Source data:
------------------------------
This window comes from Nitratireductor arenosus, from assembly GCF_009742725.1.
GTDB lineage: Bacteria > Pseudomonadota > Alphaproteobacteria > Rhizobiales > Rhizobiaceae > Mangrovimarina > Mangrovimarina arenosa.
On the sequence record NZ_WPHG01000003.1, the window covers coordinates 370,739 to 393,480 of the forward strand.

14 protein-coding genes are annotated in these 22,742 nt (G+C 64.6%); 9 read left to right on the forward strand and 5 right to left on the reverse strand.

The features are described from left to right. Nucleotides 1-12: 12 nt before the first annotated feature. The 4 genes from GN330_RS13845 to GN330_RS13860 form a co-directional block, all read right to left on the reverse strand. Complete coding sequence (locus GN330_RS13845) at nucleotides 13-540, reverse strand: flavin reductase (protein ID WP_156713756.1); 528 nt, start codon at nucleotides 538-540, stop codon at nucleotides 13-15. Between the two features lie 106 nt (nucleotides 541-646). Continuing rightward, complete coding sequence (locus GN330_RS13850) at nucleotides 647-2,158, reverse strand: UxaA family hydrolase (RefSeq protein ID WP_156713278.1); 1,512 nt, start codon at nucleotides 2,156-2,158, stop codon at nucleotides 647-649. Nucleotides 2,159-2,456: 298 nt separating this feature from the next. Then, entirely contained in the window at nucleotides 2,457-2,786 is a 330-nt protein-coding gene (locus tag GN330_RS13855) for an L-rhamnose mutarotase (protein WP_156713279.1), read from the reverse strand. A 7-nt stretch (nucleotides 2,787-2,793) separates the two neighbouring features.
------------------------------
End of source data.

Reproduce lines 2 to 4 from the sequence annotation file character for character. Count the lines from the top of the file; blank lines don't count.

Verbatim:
GTDB lineage: Bacteria > Pseudomonadota > Alphaproteobacteria > Rhizobiales > Rhizobiaceae > Mangrovimarina > Mangrovimarina arenosa.
On the sequence record NZ_WPHG01000003.1, the window covers coordinates 370,739 to 393,480 of the forward strand.

14 protein-coding genes are annotated in these 22,742 nt (G+C 64.6%); 9 read left to right on the forward strand and 5 right to left on the reverse strand.